In many segments, Adeola simply introduces the story. At other times, she is more involved. “We don’t have a particular formula,” Green said. “We ask what serves the storytelling, what serves the information, what serves the character and what serves the place.”
At times, Adeola steps in at her own peril. “In one episode, Liz is with the yo-yo grandmaster of Utah and nearly gets her ear cut off,” Green added.
As the show developed, Johanna Hamilton, KUED director of marketing and community relations, worked on distinctive design elements. “We determined that it was very important for us to develop a brand around this show, an iconic logo and iconic imagery, so there would be recognition in promotions on our air and in all of our advertisements,” she said.
This Is Utah airs at 7 p.m. Thursdays, the traditional PBS time slot for local programming, but viewers can catch it elsewhere. Each new episode is available for streaming on the KUED website at the same time as it’s broadcast. Repeats are scheduled on Saturdays and Sundays.
In addition, subscribers to KUED Passport, the local version of PBS Passport, can stream three or four episodes before broadcast.
Because each show consists of three segments, the station also posts videos of individual stories on Facebook, Hamilton said. “The segments living on their own are much more shareable on social media platforms,” she said. “They can appeal to a particular business or audience or the community we’re in.”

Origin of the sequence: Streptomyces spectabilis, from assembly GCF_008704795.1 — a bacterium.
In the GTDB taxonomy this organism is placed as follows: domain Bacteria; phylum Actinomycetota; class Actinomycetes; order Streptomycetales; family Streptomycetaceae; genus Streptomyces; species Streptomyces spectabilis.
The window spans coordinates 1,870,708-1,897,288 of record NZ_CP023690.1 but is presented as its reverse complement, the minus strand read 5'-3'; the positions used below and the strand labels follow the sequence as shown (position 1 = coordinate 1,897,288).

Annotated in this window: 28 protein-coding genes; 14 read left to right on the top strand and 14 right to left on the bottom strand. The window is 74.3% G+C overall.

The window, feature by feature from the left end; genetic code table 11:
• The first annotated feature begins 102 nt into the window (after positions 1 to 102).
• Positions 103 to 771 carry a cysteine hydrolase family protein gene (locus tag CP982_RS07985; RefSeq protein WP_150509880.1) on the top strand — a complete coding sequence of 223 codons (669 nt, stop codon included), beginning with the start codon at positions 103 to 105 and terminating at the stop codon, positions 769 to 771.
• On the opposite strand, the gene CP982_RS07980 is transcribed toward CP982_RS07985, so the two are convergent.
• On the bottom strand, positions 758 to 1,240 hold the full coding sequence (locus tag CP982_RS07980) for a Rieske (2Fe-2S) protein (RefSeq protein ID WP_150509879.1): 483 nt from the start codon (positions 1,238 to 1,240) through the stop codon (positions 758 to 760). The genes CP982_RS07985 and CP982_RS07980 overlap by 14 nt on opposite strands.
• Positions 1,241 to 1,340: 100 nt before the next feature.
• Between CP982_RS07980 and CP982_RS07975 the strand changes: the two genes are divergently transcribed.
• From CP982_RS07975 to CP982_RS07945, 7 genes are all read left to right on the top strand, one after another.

New stories are posted weekly, prior to broadcast. To engage followers, the Facebook page also shares a weekly trivia contest offering prizes to winners. The show has a presence on Instagram as well.
“We’re really trying to meet our audiences where they are, and individual segments of the show have the potential to appeal to a broader audience,” Hamilton said.
Stories told in any segment must meet the “hook” test, Olken said. “What is the Utah hook? What is it about the state that informs that person or that event?” she asked. “We don’t want to capture an event that could be in Colorado, Washington or even New Jersey. We want to select stories that really inform about the people and places of this state and region.”
The show tackles public affairs issues indirectly, if at all, and filters history through personal recollection.
“For example, we might do a story about someone well-known in our community who is fighting for the homeless, but it won’t be about the issue of homelessness,” Green said. “Our story about jazz musician Joe McQueen looks at Ogden history through his eyes. So the history comes out naturally within that story.”
To finance This Is Utah, KUED needed to raise funds only for the incremental expenses of shooting on location, such as meals and occasional overnight lodging. Salaries for those who worked on the series and routine production expenses are part of the overall station budget.
Two foundations, The George S. and Delores Dore Eccles Foundation and The Lawrence T. and Janet T. Dee Foundation, made commitments of between $5,000 and $10,000 each. A third funder is expected, though the deal has not been finalized.